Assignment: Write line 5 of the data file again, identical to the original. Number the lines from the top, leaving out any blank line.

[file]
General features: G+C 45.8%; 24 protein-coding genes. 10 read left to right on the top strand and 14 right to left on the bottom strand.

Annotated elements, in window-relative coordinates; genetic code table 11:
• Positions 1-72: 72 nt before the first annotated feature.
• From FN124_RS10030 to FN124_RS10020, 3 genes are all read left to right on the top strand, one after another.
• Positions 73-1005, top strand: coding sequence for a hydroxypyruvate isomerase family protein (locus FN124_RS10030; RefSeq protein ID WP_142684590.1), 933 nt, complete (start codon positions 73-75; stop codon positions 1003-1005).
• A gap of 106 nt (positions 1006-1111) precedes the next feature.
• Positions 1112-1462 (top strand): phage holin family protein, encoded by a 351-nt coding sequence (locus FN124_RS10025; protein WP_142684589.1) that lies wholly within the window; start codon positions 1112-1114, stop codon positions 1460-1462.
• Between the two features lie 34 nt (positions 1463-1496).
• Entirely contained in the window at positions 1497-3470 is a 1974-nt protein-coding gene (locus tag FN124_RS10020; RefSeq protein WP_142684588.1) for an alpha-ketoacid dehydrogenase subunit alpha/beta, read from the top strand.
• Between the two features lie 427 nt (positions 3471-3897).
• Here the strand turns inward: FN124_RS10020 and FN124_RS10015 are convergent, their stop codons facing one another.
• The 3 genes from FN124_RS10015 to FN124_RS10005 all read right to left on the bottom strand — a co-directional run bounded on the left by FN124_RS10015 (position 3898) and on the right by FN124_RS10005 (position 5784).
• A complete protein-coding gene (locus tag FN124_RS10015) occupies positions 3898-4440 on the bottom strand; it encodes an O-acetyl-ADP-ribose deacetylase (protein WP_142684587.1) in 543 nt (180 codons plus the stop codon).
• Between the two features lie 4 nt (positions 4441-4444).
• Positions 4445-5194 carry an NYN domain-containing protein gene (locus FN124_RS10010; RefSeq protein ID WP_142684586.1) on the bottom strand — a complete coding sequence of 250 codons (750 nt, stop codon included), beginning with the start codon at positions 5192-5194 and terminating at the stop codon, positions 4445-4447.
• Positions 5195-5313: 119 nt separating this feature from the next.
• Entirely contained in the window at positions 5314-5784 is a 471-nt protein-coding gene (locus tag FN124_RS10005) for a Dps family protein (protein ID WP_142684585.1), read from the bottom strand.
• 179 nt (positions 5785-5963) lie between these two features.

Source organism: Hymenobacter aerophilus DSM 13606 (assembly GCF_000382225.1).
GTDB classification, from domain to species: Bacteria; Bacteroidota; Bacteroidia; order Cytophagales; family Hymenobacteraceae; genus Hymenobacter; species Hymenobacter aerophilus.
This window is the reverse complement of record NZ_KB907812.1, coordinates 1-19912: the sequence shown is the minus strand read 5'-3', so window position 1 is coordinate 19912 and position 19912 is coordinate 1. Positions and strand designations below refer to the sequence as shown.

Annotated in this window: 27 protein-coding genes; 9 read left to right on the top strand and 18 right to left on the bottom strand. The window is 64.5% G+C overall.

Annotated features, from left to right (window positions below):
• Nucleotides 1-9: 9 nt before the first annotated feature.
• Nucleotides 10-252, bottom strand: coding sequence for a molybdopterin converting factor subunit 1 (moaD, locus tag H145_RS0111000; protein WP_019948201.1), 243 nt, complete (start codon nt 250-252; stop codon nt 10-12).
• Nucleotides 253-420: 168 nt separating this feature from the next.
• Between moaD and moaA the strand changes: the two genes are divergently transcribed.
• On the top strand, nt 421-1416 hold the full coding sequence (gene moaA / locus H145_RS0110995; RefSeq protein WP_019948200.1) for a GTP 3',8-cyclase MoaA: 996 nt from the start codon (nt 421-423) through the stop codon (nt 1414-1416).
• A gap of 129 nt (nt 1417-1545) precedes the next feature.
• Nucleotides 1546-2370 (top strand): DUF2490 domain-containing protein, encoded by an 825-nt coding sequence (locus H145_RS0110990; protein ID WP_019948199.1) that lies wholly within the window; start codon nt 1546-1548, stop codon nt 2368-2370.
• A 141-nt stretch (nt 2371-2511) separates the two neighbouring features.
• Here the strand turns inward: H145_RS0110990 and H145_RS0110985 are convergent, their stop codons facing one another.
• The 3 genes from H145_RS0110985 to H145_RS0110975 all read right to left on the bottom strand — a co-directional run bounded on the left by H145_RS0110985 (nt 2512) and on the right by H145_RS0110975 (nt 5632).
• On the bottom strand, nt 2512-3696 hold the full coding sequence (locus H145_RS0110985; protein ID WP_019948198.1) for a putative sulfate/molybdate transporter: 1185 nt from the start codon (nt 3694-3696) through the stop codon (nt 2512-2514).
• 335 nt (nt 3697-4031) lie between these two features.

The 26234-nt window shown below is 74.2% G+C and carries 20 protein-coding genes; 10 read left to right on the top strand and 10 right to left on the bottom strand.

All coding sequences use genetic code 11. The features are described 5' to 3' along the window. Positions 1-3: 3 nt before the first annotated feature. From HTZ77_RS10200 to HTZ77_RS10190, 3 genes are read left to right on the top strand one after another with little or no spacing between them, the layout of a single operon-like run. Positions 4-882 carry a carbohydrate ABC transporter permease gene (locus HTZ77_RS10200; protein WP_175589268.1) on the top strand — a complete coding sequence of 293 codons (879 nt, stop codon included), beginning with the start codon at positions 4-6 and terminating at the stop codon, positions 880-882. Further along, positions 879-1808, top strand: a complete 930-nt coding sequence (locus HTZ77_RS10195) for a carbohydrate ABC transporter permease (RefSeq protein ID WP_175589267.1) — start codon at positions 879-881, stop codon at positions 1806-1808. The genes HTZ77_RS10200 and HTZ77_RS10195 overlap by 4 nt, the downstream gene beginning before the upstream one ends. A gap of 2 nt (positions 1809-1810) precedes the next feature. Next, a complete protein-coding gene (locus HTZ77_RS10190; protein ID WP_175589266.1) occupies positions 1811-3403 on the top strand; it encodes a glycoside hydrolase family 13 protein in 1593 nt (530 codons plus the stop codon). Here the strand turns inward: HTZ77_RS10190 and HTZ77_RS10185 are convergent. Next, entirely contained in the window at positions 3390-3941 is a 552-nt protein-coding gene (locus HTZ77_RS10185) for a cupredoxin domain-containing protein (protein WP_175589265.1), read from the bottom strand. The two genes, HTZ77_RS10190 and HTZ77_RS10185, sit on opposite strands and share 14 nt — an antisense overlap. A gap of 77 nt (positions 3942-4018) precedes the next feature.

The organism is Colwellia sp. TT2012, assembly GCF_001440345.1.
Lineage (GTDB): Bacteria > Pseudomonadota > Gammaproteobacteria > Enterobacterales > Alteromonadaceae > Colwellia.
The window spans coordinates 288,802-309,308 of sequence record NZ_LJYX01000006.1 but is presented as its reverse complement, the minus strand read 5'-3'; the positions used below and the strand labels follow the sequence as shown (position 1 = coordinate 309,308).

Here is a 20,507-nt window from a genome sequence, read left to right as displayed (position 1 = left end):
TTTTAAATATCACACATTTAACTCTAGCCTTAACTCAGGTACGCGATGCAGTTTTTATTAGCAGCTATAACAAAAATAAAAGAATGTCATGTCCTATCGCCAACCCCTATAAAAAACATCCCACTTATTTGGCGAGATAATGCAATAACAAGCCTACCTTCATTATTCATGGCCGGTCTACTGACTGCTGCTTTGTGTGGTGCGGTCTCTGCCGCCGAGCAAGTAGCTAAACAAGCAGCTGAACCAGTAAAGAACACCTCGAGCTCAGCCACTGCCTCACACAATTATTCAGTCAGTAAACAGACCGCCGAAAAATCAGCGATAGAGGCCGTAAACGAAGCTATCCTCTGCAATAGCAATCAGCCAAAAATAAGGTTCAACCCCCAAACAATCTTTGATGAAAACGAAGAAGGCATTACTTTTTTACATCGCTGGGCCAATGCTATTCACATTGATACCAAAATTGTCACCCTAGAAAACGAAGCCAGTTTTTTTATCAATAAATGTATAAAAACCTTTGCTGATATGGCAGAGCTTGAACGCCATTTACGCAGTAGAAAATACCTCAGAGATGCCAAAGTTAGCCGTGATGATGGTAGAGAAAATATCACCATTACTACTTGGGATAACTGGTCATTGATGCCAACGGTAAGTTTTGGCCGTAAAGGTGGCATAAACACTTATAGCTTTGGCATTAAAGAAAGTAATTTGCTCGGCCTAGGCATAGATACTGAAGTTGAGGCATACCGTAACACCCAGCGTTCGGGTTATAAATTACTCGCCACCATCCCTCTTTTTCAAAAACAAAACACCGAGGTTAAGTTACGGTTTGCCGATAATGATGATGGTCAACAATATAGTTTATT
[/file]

• Positions 73-1005, top strand: coding sequence for a hydroxypyruvate isomerase family protein (locus FN124_RS10030; RefSeq protein ID WP_142684590.1), 933 nt, complete (start codon positions 73-75; stop codon positions 1003-1005).